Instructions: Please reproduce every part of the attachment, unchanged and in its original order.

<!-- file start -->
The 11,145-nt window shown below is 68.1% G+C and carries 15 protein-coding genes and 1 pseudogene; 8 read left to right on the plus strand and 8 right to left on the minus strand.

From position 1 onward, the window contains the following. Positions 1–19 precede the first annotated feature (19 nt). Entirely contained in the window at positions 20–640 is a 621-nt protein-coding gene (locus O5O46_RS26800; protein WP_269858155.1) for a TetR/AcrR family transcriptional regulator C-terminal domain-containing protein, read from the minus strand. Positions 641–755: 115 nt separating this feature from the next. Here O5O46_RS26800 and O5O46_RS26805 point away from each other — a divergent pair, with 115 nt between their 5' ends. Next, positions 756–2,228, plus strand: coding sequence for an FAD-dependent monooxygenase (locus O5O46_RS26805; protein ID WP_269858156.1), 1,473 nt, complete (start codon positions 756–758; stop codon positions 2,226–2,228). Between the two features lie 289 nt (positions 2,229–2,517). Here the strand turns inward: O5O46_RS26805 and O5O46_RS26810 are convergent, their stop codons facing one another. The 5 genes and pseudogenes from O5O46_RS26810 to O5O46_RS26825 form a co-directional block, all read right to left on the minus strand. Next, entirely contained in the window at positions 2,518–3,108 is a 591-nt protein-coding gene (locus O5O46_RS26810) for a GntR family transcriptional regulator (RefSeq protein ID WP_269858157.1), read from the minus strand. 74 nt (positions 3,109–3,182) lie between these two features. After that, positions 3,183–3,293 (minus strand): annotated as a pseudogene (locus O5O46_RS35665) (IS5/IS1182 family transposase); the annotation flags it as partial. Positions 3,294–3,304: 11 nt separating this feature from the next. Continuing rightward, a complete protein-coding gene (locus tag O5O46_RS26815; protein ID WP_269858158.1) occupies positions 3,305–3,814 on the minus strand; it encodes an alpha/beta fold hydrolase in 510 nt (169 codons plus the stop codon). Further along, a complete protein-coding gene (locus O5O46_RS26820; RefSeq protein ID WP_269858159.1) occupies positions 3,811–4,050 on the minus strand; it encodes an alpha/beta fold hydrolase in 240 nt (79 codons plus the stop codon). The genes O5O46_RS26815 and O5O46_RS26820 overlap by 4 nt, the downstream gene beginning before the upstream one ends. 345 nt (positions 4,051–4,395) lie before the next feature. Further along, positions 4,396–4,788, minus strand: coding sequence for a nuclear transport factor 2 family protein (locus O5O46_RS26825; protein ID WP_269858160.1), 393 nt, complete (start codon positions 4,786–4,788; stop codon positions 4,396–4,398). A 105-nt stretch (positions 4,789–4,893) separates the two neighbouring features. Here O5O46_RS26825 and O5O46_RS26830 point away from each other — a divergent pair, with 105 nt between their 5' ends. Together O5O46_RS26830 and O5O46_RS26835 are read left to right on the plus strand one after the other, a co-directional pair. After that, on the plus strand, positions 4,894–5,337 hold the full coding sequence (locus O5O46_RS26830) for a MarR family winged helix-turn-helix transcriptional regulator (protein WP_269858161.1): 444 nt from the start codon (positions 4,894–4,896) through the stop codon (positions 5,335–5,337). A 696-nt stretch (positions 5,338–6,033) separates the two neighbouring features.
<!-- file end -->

The 11,145-nt window shown below is 68.1% G+C and carries 15 protein-coding genes and 1 pseudogene; 8 read left to right on the plus strand and 8 right to left on the minus strand.

From position 1 onward, the window contains the following. Positions 1–19 precede the first annotated feature (19 nt). Entirely contained in the window at positions 20–640 is a 621-nt protein-coding gene (locus O5O46_RS26800; protein WP_269858155.1) for a TetR/AcrR family transcriptional regulator C-terminal domain-containing protein, read from the minus strand. Positions 641–755: 115 nt separating this feature from the next. Here O5O46_RS26800 and O5O46_RS26805 point away from each other — a divergent pair, with 115 nt between their 5' ends. Next, positions 756–2,228, plus strand: coding sequence for an FAD-dependent monooxygenase (locus O5O46_RS26805; protein ID WP_269858156.1), 1,473 nt, complete (start codon positions 756–758; stop codon positions 2,226–2,228). Between the two features lie 289 nt (positions 2,229–2,517). Here the strand turns inward: O5O46_RS26805 and O5O46_RS26810 are convergent, their stop codons facing one another. The 5 genes and pseudogenes from O5O46_RS26810 to O5O46_RS26825 form a co-directional block, all read right to left on the minus strand. Next, entirely contained in the window at positions 2,518–3,108 is a 591-nt protein-coding gene (locus O5O46_RS26810) for a GntR family transcriptional regulator (RefSeq protein ID WP_269858157.1), read from the minus strand. 74 nt (positions 3,109–3,182) lie between these two features. After that, positions 3,183–3,293 (minus strand): annotated as a pseudogene (locus O5O46_RS35665) (IS5/IS1182 family transposase); the annotation flags it as partial. Positions 3,294–3,304: 11 nt separating this feature from the next. Continuing rightward, a complete protein-coding gene (locus tag O5O46_RS26815; protein ID WP_269858158.1) occupies positions 3,305–3,814 on the minus strand; it encodes an alpha/beta fold hydrolase in 510 nt (169 codons plus the stop codon). Further along, a complete protein-coding gene (locus O5O46_RS26820; RefSeq protein ID WP_269858159.1) occupies positions 3,811–4,050 on the minus strand; it encodes an alpha/beta fold hydrolase in 240 nt (79 codons plus the stop codon). The genes O5O46_RS26815 and O5O46_RS26820 overlap by 4 nt, the downstream gene beginning before the upstream one ends. 345 nt (positions 4,051–4,395) lie before the next feature. Further along, positions 4,396–4,788, minus strand: coding sequence for a nuclear transport factor 2 family protein (locus O5O46_RS26825; protein ID WP_269858160.1), 393 nt, complete (start codon positions 4,786–4,788; stop codon positions 4,396–4,398). A 105-nt stretch (positions 4,789–4,893) separates the two neighbouring features. Here O5O46_RS26825 and O5O46_RS26830 point away from each other — a divergent pair, with 105 nt between their 5' ends. Together O5O46_RS26830 and O5O46_RS26835 are read left to right on the plus strand one after the other, a co-directional pair. After that, on the plus strand, positions 4,894–5,337 hold the full coding sequence (locus O5O46_RS26830) for a MarR family winged helix-turn-helix transcriptional regulator (protein WP_269858161.1): 444 nt from the start codon (positions 4,894–4,896) through the stop codon (positions 5,335–5,337). A 696-nt stretch (positions 5,338–6,033) separates the two neighbouring features.